Tuesday, Aug 14, 2018
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Art

Glass City Black Comix Arts Fest celebrates diversity in comic books

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    Toledo native Terreece Clarke, right, displays her first book, "Olivia's Potty Adventure!," during the Glass City Black Comix Arts Fest.

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  • CTY-COMIX11-8

    Author Micheline Hess flips through original watercolor paintings by Toledo artist Jakierria Williams during the Glass City Black Comix Arts Fest at the Toledo Lucas County Public Library.

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  • n1comix2-jpg-1

    Author Micheline Hess, left, flips through original watercolor paintings by Toledo artist Jakierria Williams during the Glass City Black Comix Arts Fest at the Toledo Lucas County Public Library.

    THE BLADE/LORI KING
    Buy This Image

  • CTY-COMIX11-1

    Micheline Hess flips through original watercolor paintings by Toledo artist Jakierria Williams during the Glass City Black Comix Arts Fest.

    THE BLADE/LORI KING
    Buy This Image

A festival in the Main Branch of the Toledo Lucas County Public Library on Saturday drew together artists and writers to celebrate and reflect on diversity in the colorful pages of comic books.

The creators of comic books, graphic novels, and other media focusing on African-Americans as superheroes and characters were featured at the Glass City Black Comix Arts Fest.

Festival-goers could watch a documentary by Jonathan Gayles that traces the early history of black male comic book heroes, attend panel discussions, participate in workshops to learn about creating and drawing comics, or meet and talk to eight African-American comic book writers and purchase their books.

PHOTO GALLERY: Glass City Black Comix Arts Fest

The festival's founder, Imani Lateef, said events like this are important because of the growing demand for comic books with black superheroes.

"This event will help build an audience for black-themed comic books and black comic book characters. What gets lost in the debate about diversity, especially when it comes to African-American comic books, is that no one realizes how large the audience is," he said.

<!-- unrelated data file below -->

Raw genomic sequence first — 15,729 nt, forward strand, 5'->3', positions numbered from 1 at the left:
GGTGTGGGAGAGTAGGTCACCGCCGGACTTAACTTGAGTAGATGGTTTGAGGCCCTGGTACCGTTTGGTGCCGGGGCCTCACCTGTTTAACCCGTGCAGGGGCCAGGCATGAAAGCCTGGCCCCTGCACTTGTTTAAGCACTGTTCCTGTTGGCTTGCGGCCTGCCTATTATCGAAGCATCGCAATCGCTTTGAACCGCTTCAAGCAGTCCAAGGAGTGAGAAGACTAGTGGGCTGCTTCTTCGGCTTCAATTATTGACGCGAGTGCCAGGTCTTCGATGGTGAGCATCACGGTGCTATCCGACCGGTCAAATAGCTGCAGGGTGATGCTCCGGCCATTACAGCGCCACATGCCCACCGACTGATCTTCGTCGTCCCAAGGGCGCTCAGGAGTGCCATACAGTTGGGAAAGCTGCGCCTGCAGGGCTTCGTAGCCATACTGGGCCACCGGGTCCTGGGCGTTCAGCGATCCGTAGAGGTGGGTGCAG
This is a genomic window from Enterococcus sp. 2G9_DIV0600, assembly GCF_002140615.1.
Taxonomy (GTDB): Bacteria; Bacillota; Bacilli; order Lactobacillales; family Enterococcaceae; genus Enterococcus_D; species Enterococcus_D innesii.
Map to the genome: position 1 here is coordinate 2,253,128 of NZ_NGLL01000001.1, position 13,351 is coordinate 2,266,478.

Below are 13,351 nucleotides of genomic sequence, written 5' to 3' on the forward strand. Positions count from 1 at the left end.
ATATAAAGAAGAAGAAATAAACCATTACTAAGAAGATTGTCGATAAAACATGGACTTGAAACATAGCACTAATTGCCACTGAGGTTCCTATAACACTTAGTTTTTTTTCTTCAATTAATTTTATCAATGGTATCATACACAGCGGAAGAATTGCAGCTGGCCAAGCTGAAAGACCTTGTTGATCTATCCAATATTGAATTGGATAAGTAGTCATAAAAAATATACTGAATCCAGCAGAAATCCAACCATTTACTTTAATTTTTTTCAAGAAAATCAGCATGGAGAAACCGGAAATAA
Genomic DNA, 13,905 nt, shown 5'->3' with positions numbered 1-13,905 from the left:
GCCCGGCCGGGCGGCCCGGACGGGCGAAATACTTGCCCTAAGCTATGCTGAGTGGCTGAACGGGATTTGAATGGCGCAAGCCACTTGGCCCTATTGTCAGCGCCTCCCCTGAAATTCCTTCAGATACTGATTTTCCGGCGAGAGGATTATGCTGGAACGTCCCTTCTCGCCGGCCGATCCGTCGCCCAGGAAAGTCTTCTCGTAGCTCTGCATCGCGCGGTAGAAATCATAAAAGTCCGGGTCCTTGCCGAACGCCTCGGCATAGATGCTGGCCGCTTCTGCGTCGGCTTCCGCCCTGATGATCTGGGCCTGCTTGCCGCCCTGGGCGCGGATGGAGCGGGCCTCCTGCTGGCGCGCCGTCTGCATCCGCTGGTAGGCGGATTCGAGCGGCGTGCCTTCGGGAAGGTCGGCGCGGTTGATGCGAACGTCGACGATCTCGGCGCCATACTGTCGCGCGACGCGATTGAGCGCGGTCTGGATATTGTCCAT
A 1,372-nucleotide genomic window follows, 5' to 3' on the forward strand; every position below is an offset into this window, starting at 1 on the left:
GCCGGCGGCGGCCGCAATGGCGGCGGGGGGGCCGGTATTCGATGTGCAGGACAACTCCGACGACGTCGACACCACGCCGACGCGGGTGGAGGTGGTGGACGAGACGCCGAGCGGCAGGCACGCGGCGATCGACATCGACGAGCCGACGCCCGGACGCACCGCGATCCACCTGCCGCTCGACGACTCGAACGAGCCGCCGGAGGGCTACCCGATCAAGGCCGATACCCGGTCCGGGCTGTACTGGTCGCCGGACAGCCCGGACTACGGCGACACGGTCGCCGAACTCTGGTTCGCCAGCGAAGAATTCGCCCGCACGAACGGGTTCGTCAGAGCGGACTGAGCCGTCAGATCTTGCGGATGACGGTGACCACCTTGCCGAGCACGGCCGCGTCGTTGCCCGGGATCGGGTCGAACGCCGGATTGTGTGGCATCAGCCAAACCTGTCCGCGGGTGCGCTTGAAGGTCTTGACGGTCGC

Mr. Lateef, who is the creater of Peep Game Comix, a digital comics platform dedicated to black comic book creators, said he wants to inspire young artists.

"I want to encourage young people who have creative ideas that they can build and work with other artists to realize their dreams," he said.

Jamar Nicholas, an award-winning Philadelphia-based artist and teacher, shared his insights into his craft during a panel dicussion about creating characters and comic book heroes.

Drawn to newspaper comic strips as a child, he bought Spider-Man comic books, which offered inspiration to draw cartoon superheroes himself. Drawing cartoons was looked down on in his west Philadelphia neighborhood, however his mother, an artist, encouraged him to draw.

He brushed off the critisms about the black characters in his art and stood firm to his artistic style.

"I really had to hold on to what I believe. If I had listened to people who said 'that is black don't do that,’ I wouldn't be here right now,” he said. “If you have opposition, resistance, or hating on you, try to keep them out of your head and do what you need to do."

Ayeesha Abdullah, 24, of Toledo, who recently graduated from Owens College with a degree in graphic design, attended the day-long event to talk to the artist for advice on starting her own comic strip series.

“This event is a really great event. There are other artists like me who really want this representation,” she said.

Contact Mark Reiter at: markreiter@theblade.com or 419-724-6199

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